After having presented a world on screen that was absolutely filled with beauty and even excess, Bergman now shifts his camera to the kind of bleak visual world of the Swedish filmmaker Carl Dreyer. Although the film remains in color, all beauty is drained out in the dreary black and whites of Vergérus’ dreary rooms, where windows are permanently shuttered and doors are regularly locked. The children are removed to a kind of prison-bedroom, with few toyful pleasures, and punished for even the slightest infraction. When, hating his new father-in- law, Alexander dares to tell an awful story about how the Bishop’s family has previously drowned in their attempt to escape him. We can’t know whether or not his imaginative telling is true or not; but it seems so close to the truth that Vergérus, hearing about his apostasy for one of his servants, determines to punish the young boy with a brutal caning, leaving him bloody and in tears.
By this time, Emilie, pregnant with the Bishop’s own son, determines to leave him, but, as she explains to her former-mother-in-law Helena, he has told her that if she were to leave, he would keep the possession of the children; a situation she recognizes will be untenable for their safety.
To protect Emilie and her children, Helena calls in her dear friend Jacobi, who, pretending to purchase a large trunk, into which he secretes the children. When the Bishop senses that he is hiding the children, he rushes upstairs to check on them, only to find—in the first of several miracles that involve Jacobi and his family—the children still upstairs with their mother. Meanwhile, the children are spirited away, and Emilie, determining to escape with them, feeds her husband a bromide-laced drunk—which she herself has been served by the horrific Bishop’s sister—to her husband, running off the moment he has fallen into his drugged condition.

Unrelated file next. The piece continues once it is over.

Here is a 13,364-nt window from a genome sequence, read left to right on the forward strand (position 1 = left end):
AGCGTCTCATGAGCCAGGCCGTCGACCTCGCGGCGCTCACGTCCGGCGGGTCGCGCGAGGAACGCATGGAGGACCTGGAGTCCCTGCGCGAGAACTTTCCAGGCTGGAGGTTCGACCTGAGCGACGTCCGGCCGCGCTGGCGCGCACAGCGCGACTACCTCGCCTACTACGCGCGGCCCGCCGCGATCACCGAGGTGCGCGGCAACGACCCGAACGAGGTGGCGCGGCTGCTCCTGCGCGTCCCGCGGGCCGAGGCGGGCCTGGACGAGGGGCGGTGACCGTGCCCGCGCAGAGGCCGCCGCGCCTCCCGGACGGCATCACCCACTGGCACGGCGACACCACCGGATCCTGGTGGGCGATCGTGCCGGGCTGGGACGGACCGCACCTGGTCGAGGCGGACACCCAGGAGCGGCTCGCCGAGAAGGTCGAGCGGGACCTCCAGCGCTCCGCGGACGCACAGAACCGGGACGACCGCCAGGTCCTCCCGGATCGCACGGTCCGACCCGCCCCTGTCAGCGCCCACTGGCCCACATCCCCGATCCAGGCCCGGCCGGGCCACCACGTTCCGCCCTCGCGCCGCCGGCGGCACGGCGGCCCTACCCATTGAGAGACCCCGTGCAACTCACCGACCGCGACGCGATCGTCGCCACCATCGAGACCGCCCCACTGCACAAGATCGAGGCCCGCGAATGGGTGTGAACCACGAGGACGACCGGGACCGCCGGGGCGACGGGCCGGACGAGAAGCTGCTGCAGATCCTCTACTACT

Although Emilie, through her bromide-laced drink, is slightly implicated in her husband’s death, the police absolve her: she was, after all, not there, and did not cause the fire that killed him. And, in the final scenes, of this magical lantern world, we are returned to the earlier scenes, now filled with two new children, Emilie’s ne baby and Maj’s child with Gustav Adolf. All is again beautiful, and order returned. Only the ghost of the Bishop threatens, very briefly, young Alexander’s consciousness. But the last scenes, as he lays his head upon his grandmother’s always embracing breast, she reading to him passages from Strindberg’s The Dream Story which assures him “all of our lives flow into one another’s” and that even a pebble is an idea of God, at a level just outside of view. Her reality easily blesses her young imaginative grandchild, and we can rest assured that his life will be sustained in the Ekdahl world.
Los Angeles, September 22, 2016